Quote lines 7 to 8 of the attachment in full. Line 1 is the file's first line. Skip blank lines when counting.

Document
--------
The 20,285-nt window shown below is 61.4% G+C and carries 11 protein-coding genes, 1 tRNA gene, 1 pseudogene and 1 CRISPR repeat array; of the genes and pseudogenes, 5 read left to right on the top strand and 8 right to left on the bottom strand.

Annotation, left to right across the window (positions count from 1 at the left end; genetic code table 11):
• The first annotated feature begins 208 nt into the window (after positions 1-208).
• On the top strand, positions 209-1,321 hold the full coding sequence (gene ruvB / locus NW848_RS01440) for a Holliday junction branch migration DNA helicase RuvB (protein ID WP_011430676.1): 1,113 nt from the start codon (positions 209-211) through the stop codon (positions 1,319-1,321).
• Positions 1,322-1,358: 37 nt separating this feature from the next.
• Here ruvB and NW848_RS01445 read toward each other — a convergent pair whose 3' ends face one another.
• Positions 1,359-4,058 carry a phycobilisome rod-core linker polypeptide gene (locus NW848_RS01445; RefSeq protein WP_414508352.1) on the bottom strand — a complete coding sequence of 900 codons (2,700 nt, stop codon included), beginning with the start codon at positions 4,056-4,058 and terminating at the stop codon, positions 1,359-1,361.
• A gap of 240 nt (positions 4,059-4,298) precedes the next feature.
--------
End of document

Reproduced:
• Positions 1,359-4,058 carry a phycobilisome rod-core linker polypeptide gene (locus NW848_RS01445; RefSeq protein WP_414508352.1) on the bottom strand — a complete coding sequence of 900 codons (2,700 nt, stop codon included), beginning with the start codon at positions 4,056-4,058 and terminating at the stop codon, positions 1,359-1,361.
• A gap of 240 nt (positions 4,059-4,298) precedes the next feature.